Here are the reasons why I would never give my own baby formula and what I would do instead, given the resources I have.

  1. I don’t see formula as the next best thing to breastmilk.

For me, keeping my child as healthy as he can be is very important to me. As I look at the healthiest option for my baby, formula falls so far down the list that it has become a non-option.  I know sickness happens, and I welcome the rare times he gets sick because I know it is building his strong immune system to be even stronger. So for me, if I couldn’t breastfeed, I would only and obviously want to give him the next best thing, and formula is not that. It isn’t even the third best, in my opinion. We have a way of thinking that says a baby is healthy so long as baby is alive and more or less hitting their milestones. In my opinion, there are so many other things that indicate true health and vitality that are too much to talk about here (maybe another blog). I believe that because of many of our modern parenting practices, we don’t actually get to often see how truly healthy and vibrant children are meant to be.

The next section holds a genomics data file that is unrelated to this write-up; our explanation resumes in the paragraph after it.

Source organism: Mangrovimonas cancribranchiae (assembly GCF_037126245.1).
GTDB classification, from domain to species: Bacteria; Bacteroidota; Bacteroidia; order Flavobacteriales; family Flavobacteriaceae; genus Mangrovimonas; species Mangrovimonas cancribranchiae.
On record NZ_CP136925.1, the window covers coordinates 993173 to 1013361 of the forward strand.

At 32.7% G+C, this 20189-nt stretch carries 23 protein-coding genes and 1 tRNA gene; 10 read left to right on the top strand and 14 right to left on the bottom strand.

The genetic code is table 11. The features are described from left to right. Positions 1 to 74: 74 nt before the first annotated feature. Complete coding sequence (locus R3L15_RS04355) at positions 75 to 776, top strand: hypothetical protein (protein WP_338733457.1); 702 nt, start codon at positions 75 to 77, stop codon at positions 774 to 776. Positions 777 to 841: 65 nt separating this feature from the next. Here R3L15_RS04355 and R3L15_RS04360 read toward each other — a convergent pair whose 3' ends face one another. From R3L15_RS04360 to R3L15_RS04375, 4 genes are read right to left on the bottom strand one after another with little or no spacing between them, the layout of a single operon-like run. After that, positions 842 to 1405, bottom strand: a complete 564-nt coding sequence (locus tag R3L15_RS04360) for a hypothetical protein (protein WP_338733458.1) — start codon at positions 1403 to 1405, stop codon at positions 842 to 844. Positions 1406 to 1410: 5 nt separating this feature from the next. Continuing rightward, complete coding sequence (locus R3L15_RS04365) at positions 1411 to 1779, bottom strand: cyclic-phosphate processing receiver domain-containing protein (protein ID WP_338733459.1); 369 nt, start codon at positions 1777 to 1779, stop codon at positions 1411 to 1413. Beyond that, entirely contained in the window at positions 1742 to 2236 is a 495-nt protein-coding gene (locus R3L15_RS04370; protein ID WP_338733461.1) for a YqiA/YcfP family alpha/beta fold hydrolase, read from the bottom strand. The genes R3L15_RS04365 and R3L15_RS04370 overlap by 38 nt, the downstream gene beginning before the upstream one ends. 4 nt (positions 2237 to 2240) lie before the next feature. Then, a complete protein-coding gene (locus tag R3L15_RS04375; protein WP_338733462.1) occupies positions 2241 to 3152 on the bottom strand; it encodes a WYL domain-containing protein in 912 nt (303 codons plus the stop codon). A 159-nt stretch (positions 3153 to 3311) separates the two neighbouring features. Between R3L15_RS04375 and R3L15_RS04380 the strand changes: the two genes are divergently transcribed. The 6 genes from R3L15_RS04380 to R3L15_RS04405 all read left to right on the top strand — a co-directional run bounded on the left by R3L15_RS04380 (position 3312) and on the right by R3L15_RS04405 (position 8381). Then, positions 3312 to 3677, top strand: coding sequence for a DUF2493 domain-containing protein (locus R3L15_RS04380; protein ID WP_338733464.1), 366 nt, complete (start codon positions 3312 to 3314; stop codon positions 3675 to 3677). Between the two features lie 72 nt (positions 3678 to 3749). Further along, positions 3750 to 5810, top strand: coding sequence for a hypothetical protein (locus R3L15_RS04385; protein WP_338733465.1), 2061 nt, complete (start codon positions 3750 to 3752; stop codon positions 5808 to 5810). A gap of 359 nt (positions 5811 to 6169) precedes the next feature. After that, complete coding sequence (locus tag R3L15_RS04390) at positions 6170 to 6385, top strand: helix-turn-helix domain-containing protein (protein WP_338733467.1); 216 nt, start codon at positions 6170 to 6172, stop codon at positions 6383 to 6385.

2. The ingredients.

What makes it not healthy you say? Let’s take a look: The first few ingredients found in mainstream formula brands, like Similac are Corn Syrup Solids (gmo), Soy Protein (gmo), and Sugar (this is added, processed sugar. Not natural glucose that our bodies and cells require. They are not created equal). It goes on to list a slew of other ingredients I would never give myself, much less my baby. Amongst them are casein (milk protein), choline chloride (first isolated from ox bile, an ammonium salt often used in pet and livestock feed), and synthetic vitamins.